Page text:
House prices in the UK have experienced one of the most dramatic falls in Europe since the housing market peaked in 2007, according to figures released by the RICS European Housing Review.
When taking into account the high levels of inflation that have prevailed in Britain, the average home has seen a third of its real value disappear as prices continue to falter.
The report shows the significance of the decline in the UK's housing market by comparing it with that seen in some of Europe's other countries that were badly affected by the crash; Spanish homes have seen a 27 per cent drop over the past five years, whilst Italy witnessed a less extensive fall of 14 per cent.
Taking this into account, the 33 per cent decline in the value of British houses reveals the extent to which the UK property sector has suffered.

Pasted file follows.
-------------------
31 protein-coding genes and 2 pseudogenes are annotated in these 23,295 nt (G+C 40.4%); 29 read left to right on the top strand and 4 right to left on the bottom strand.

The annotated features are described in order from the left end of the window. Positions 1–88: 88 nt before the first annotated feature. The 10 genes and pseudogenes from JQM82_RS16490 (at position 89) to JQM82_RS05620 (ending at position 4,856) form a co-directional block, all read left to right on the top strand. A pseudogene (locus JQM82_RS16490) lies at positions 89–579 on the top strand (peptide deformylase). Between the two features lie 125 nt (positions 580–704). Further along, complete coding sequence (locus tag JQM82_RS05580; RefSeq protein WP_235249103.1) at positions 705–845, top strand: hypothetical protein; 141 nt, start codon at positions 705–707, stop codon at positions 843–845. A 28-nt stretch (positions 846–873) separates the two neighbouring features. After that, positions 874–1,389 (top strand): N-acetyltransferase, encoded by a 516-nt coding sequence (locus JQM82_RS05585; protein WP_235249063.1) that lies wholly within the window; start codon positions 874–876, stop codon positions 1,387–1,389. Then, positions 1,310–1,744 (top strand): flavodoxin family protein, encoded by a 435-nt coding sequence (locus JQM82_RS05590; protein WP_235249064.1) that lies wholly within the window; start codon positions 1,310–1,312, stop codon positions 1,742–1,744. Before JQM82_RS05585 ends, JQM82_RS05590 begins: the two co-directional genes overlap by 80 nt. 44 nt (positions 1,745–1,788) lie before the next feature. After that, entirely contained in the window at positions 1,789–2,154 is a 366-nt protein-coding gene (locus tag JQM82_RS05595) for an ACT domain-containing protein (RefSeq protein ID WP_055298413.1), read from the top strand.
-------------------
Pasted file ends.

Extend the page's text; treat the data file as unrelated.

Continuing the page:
In light of the new figures, the expanding buy-to-let market seems to offer a continued opportunity to landlords - both at home and abroad - as these areas have continued to grow.
Investors in Britain could take advantage of the latest research to purchase property now, especially given that January actually saw the Land Registry House Price Index report a monthly rise in value of 1.1 per cent, potentially leading to a recovery.
And considering the substantial drop also seen in Spain and Italy, these areas could also present profitable opportunities to those looking overseas.
Obviously, these are big steps to take, and protecting such investments is vital. To give holdings added security, landlord insurance policies exist to aid those looking in the UK, whilst holiday home insurance can provide cover to anyone making purchases abroad.
Indeed, the extensive fall in British housing prices since the European peak in 2007 has been reflected by their performance in relation to other markets on the continent, and the potential for investment in the lettings arena appears clear given current levels.